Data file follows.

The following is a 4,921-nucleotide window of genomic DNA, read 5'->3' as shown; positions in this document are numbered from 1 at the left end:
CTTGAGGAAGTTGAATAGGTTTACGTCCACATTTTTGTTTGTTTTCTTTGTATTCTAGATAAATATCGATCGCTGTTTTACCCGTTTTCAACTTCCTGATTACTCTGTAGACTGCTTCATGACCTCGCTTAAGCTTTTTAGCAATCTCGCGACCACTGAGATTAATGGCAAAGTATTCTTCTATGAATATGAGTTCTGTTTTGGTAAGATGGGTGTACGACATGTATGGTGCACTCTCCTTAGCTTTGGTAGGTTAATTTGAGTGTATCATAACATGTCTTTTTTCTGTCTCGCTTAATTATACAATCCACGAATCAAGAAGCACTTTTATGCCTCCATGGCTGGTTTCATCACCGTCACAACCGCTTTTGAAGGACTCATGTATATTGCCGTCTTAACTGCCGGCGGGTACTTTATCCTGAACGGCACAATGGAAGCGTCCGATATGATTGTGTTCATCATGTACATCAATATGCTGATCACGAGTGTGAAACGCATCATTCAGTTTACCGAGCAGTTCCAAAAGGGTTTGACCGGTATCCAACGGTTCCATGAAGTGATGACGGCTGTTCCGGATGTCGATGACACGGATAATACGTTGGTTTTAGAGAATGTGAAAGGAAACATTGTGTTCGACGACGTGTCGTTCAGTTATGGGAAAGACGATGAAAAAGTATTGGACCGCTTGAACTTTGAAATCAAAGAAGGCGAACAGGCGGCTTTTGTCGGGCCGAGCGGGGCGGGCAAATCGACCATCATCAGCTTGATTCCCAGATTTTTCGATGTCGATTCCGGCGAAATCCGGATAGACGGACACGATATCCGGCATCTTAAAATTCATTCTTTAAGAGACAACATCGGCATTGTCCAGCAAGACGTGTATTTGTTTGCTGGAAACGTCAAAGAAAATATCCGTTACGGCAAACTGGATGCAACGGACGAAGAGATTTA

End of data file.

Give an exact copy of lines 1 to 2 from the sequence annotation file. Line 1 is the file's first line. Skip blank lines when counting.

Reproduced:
The following is a 4,921-nucleotide window of genomic DNA, read 5'->3' as shown; positions in this document are numbered from 1 at the left end:
CTTGAGGAAGTTGAATAGGTTTACGTCCACATTTTTGTTTGTTTTCTTTGTATTCTAGATAAATATCGATCGCTGTTTTACCCGTTTTCAACTTCCTGATTACTCTGTAGACTGCTTCATGACCTCGCTTAAGCTTTTTAGCAATCTCGCGACCACTGAGATTAATGGCAAAGTATTCTTCTATGAATATGAGTTCTGTTTTGGTAAGATGGGTGTACGACATGTATGGTGCACTCTCCTTAGCTTTGGTAGGTTAATTTGAGTGTATCATAACATGTCTTTTTTCTGTCTCGCTTAATTATACAATCCACGAATCAAGAAGCACTTTTATGCCTCCATGGCTGGTTTCATCACCGTCACAACCGCTTTTGAAGGACTCATGTATATTGCCGTCTTAACTGCCGGCGGGTACTTTATCCTGAACGGCACAATGGAAGCGTCCGATATGATTGTGTTCATCATGTACATCAATATGCTGATCACGAGTGTGAAACGCATCATTCAGTTTACCGAGCAGTTCCAAAAGGGTTTGACCGGTATCCAACGGTTCCATGAAGTGATGACGGCTGTTCCGGATGTCGATGACACGGATAATACGTTGGTTTTAGAGAATGTGAAAGGAAACATTGTGTTCGACGACGTGTCGTTCAGTTATGGGAAAGACGATGAAAAAGTATTGGACCGCTTGAACTTTGAAATCAAAGAAGGCGAACAGGCGGCTTTTGTCGGGCCGAGCGGGGCGGGCAAATCGACCATCATCAGCTTGATTCCCAGATTTTTCGATGTCGATTCCGGCGAAATCCGGATAGACGGACACGATATCCGGCATCTTAAAATTCATTCTTTAAGAGACAACATCGGCATTGTCCAGCAAGACGTGTATTTGTTTGCTGGAAACGTCAAAGAAAATATCCGTTACGGCAAACTGGATGCAACGGACGAAGAGATTTA